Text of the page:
Day 9, Madrid : Day-tripping in Segovia
Segovia's piece de resistance is the Roman Aqueduct. It is stunning to see this ancient emblem of the Roman times running through the centre of the town slicing it neatly into two halves.
Published on Jan 27, 2011 09:41 AM IST
, MadridHimali Kothari
I spotted my reflection in the window in the metro yesterday and realised I am a walking talking babushka! You know, the Russian dolls that are packed one into another and as you remove one layer, there is a smaller one inside it! Thankfully I am travelling solo and all pictorial evidence of my babushkan image will be destroyed and all that will remain is the image that these words conjure up. Last layer on and I am ready for my last day in Madrid...a day trip to Segovia.
Segovia's piece de resistance is the Roman Aqueduct. It is stunning to see this ancient emblem of the Roman times running through the centre of the town slicing it neatly into two halves. On one side is the new developed part of Segovia with its housing blocks and cars and buses vrooming up and down the busy roadways. And, through the arches of the aqueduct peeps the old town.
Andres at the tourist centre provides me with a map and outlines the route I must take. Besides the aqueduct the other main points of interest in Segovia are the Cathedral and the Alcazar i.e. the castle. En route to the Cathedral there are several historic structures. A plaque outside each one tells their story. The Cathedral comes upon me suddenly, as I turn into the erstwhile main plaza. Made of honey-hued stone, its main bell tower rises high amidst several slender steeples adorned with gargoyles. The inside is made up of many chambers, each one containing artworks related to different periods of Christianity.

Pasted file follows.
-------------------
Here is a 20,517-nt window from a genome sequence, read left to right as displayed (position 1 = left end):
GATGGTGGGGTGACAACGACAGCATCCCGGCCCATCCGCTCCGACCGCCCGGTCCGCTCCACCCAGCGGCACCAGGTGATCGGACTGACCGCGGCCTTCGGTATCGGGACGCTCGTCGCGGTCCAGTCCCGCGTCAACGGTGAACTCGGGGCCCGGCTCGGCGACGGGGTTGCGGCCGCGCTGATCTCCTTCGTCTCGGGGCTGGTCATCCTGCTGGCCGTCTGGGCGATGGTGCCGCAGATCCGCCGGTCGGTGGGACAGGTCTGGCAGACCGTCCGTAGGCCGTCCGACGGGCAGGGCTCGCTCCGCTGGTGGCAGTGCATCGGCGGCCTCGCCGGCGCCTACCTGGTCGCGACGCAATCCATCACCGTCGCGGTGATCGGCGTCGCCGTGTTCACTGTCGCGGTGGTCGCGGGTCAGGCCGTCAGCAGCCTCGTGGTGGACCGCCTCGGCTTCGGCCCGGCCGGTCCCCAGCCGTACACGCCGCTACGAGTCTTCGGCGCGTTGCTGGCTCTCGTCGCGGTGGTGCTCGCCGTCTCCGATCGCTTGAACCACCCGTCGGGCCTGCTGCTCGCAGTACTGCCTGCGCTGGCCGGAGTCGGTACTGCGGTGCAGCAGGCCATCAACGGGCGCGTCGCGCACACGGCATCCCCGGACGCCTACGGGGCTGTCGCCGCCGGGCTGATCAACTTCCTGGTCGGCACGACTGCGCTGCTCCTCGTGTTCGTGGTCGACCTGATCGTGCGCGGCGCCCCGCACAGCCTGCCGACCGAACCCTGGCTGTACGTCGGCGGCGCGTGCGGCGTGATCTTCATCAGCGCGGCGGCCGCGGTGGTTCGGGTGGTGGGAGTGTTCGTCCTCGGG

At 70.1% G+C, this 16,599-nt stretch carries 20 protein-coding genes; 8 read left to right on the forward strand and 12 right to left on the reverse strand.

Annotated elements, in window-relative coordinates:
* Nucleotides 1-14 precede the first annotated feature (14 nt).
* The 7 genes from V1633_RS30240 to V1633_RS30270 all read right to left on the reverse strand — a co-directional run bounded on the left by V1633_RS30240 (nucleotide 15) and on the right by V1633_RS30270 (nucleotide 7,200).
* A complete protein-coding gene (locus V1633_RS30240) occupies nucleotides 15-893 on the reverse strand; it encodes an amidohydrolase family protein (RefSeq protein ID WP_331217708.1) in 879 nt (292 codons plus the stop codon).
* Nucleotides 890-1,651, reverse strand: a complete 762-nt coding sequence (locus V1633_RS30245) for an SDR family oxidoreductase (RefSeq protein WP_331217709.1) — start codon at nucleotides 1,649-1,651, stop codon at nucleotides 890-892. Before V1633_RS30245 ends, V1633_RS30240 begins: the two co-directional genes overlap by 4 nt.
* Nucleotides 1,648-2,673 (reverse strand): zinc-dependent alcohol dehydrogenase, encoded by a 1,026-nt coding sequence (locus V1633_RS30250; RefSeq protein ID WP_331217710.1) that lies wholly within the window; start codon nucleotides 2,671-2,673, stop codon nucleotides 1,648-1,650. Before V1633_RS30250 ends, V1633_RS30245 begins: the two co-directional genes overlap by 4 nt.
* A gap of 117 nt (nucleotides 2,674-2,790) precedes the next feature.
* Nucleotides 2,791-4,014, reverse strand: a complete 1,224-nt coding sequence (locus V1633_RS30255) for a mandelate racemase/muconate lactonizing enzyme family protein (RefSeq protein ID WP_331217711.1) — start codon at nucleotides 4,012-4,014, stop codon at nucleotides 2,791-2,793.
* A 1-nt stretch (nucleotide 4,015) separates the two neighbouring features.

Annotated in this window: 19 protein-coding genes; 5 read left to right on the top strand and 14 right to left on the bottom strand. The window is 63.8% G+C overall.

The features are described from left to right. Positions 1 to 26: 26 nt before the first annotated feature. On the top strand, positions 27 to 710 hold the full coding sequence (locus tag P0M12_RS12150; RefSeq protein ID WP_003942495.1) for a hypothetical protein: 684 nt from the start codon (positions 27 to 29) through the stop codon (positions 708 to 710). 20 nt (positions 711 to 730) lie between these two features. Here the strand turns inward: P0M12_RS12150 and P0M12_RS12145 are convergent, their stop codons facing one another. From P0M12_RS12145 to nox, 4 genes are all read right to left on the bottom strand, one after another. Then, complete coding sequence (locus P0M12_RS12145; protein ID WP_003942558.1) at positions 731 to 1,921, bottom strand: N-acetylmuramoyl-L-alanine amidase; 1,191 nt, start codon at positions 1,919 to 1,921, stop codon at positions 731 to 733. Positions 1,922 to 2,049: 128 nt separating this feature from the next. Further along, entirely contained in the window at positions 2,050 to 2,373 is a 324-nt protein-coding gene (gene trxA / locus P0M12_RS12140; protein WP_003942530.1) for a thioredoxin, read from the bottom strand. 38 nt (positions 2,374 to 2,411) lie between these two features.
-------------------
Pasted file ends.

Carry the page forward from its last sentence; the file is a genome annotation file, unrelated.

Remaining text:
From the Cathedral I make my way towards the Alcazar. Perched at the end of the town, the castle is straight out of a fairy tale. I half expect Rapunzel to be sitting with her hair hanging out of the window in one of the towers. I am not surprised to learn that the original castle was destroyed and this one was built only in the late 19th century. The walk back is along the outer periphery of the town with great views of the surrounding countryside and the snow-covered mountains beyond. The old Jewish quarter with its Synagogue, parts of the old wall and the original city gates help piece together the diverse history of Segovia.
Segovia and Cuenca are two of the Spanish cities vying for the spot of European Cultural Capital 2016. While I am not aware of the basis on which the choice is made, as a visitor my vote goes to Segovia. The city is obviously aware of the treasures it holds and is going all out to showcase them. Cuenca has a lot of catching up to do...it could start with getting its tourist information staff in to work!
From a potential cultural capital to an established cultural capital...it's time to pack and move on to Toledo tomorrow.